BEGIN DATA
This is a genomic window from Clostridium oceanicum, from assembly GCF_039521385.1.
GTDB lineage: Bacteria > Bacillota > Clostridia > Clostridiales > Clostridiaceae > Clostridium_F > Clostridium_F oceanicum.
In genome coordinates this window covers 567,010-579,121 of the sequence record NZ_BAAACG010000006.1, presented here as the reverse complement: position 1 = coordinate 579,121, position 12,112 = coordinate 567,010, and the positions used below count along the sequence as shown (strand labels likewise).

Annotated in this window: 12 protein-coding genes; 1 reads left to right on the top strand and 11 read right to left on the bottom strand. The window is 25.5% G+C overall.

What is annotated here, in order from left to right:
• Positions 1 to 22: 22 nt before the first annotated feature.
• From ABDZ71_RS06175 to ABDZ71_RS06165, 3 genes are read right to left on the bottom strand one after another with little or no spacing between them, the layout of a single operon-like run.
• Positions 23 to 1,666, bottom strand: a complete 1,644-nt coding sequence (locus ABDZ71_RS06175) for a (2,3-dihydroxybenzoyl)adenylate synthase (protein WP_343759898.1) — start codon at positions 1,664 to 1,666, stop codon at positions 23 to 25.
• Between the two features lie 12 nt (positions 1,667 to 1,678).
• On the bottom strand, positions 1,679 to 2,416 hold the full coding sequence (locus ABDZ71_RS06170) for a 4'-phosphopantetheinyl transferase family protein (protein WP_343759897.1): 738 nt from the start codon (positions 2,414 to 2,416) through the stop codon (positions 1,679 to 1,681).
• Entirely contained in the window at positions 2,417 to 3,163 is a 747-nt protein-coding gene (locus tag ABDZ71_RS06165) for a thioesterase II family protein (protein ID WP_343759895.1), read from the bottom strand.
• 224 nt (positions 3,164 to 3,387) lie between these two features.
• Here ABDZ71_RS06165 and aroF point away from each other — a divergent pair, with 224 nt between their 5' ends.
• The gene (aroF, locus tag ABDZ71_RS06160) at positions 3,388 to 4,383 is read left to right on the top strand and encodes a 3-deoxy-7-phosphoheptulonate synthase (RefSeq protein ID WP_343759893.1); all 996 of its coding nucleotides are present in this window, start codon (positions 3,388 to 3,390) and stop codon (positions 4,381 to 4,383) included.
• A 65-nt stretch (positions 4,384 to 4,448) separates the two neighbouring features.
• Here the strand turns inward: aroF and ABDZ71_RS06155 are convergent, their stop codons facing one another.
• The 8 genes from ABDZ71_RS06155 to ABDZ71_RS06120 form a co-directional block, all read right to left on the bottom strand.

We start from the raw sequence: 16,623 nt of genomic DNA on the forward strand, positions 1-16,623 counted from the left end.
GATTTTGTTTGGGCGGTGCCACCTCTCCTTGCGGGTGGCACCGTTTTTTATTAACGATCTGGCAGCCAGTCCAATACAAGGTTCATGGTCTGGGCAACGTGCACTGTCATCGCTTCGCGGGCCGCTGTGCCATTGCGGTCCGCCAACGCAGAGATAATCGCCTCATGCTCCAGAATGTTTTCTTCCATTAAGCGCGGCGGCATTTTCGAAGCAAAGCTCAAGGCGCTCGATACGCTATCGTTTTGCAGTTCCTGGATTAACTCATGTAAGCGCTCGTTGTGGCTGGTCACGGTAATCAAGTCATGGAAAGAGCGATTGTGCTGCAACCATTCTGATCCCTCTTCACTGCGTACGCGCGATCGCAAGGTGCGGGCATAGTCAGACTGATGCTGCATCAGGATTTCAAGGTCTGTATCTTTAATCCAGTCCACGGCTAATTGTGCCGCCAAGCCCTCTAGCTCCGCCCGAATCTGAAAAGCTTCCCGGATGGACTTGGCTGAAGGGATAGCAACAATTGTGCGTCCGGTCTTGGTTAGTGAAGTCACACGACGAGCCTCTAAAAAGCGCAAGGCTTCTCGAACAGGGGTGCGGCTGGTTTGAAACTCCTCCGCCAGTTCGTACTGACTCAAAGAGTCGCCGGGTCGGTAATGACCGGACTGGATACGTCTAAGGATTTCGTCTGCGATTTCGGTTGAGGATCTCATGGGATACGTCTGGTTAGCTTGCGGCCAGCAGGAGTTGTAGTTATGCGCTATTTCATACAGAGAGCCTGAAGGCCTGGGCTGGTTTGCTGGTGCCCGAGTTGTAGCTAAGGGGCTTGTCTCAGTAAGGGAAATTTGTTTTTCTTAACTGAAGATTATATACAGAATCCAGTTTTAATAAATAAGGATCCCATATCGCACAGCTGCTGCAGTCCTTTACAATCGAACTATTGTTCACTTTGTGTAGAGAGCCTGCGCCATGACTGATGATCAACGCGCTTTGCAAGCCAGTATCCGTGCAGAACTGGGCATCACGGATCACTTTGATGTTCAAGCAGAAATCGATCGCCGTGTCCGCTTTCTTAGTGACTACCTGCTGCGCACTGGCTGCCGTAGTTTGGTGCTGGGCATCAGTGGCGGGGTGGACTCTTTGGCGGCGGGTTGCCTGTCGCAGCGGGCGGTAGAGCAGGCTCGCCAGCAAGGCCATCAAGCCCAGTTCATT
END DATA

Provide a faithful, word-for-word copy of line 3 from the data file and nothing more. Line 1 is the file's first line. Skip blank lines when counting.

In genome coordinates this window covers 567,010-579,121 of the sequence record NZ_BAAACG010000006.1, presented here as the reverse complement: position 1 = coordinate 579,121, position 12,112 = coordinate 567,010, and the positions used below count along the sequence as shown (strand labels likewise).